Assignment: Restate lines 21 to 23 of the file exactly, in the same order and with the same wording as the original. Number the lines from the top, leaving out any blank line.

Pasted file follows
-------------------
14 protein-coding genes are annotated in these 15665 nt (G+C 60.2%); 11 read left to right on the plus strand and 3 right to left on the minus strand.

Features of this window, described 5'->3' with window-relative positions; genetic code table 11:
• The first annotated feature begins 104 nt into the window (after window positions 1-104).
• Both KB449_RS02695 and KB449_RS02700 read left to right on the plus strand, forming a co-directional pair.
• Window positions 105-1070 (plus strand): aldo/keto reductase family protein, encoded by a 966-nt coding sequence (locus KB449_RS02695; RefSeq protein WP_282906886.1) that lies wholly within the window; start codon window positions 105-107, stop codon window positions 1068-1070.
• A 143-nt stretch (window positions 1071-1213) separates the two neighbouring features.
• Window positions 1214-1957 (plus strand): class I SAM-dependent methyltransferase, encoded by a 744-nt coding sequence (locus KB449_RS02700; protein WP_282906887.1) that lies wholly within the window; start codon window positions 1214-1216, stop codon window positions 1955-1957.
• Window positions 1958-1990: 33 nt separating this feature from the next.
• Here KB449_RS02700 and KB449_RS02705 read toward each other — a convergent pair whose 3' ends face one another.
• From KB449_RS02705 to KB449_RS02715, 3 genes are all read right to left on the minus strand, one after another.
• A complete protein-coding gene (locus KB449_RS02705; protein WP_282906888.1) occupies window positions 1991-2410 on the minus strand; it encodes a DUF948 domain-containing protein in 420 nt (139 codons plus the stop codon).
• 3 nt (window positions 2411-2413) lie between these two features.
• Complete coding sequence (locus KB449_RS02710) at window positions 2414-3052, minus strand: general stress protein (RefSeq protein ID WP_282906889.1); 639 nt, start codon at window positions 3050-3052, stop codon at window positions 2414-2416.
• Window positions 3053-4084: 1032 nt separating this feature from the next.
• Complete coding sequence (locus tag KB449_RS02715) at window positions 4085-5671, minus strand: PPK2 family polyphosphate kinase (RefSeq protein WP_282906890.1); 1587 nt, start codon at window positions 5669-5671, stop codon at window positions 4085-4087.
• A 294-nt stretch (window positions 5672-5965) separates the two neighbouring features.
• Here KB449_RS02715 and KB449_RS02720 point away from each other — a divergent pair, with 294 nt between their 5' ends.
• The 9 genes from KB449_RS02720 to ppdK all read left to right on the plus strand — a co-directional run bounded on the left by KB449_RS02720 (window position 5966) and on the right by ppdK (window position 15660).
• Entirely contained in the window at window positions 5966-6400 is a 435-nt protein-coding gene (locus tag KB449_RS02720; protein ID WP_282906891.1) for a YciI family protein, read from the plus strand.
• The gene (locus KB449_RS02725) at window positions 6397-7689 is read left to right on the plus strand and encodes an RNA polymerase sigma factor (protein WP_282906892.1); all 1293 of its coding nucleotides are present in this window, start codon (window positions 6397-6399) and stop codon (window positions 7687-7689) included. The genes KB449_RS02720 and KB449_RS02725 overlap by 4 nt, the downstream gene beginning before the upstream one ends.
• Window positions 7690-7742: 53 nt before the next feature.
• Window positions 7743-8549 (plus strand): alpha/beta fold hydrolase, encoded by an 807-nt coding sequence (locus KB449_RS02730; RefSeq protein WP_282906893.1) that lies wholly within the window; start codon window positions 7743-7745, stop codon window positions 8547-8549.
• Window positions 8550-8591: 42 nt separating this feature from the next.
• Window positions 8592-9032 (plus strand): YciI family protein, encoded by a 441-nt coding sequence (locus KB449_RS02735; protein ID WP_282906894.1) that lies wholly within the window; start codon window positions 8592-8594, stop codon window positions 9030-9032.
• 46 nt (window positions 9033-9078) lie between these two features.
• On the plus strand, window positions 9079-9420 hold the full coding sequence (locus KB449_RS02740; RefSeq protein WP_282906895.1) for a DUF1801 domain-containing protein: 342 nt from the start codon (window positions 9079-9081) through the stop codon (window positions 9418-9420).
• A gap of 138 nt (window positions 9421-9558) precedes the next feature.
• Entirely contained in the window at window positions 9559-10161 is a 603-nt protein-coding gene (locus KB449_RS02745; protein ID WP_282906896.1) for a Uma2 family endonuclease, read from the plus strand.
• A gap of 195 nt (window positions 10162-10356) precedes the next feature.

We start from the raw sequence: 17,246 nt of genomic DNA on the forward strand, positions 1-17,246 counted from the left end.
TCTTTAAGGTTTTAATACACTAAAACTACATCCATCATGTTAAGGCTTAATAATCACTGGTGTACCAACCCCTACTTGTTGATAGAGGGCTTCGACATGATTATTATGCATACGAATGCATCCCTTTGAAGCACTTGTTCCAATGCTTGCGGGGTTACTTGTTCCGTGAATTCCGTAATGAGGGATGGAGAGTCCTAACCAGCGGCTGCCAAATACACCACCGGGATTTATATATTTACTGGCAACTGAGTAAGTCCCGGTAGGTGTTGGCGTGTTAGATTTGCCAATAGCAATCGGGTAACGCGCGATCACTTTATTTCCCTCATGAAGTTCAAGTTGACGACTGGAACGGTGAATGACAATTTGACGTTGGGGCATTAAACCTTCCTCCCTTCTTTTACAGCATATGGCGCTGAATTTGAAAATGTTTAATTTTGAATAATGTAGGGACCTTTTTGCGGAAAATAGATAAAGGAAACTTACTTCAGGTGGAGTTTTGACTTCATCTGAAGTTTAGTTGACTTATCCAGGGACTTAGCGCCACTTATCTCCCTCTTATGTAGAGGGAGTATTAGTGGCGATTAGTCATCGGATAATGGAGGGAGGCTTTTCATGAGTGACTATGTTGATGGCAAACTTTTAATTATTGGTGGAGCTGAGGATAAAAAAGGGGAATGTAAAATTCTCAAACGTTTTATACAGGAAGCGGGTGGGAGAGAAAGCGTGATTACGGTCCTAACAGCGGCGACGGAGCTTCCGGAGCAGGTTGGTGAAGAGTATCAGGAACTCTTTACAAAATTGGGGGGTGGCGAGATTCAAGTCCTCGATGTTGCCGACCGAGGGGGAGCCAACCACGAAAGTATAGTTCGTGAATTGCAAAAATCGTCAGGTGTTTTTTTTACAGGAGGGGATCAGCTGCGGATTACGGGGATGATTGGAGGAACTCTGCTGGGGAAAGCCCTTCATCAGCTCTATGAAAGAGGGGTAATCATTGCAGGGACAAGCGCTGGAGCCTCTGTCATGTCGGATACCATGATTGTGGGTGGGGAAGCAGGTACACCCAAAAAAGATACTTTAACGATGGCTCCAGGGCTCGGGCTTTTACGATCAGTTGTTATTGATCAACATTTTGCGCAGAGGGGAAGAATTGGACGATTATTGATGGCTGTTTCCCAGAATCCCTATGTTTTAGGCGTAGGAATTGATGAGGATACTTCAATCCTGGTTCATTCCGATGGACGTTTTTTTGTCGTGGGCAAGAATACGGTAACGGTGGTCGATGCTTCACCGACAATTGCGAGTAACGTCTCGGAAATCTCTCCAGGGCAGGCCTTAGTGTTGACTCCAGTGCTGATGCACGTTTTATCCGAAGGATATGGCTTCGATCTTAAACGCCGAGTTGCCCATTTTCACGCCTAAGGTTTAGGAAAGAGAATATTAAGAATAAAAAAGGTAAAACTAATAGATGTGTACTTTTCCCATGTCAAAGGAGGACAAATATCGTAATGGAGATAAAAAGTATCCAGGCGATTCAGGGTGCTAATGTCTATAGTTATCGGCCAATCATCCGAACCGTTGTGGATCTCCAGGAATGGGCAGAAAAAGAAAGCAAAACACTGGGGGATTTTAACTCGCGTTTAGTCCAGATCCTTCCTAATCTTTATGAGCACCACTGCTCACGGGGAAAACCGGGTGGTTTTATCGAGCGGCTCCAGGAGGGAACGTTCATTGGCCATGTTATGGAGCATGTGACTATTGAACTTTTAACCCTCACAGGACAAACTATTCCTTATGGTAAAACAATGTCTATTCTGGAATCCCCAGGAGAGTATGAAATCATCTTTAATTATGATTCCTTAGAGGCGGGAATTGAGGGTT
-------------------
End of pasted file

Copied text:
• Window positions 7690-7742: 53 nt before the next feature.
• Window positions 7743-8549 (plus strand): alpha/beta fold hydrolase, encoded by an 807-nt coding sequence (locus KB449_RS02730; RefSeq protein WP_282906893.1) that lies wholly within the window; start codon window positions 7743-7745, stop codon window positions 8547-8549.
• Window positions 8550-8591: 42 nt separating this feature from the next.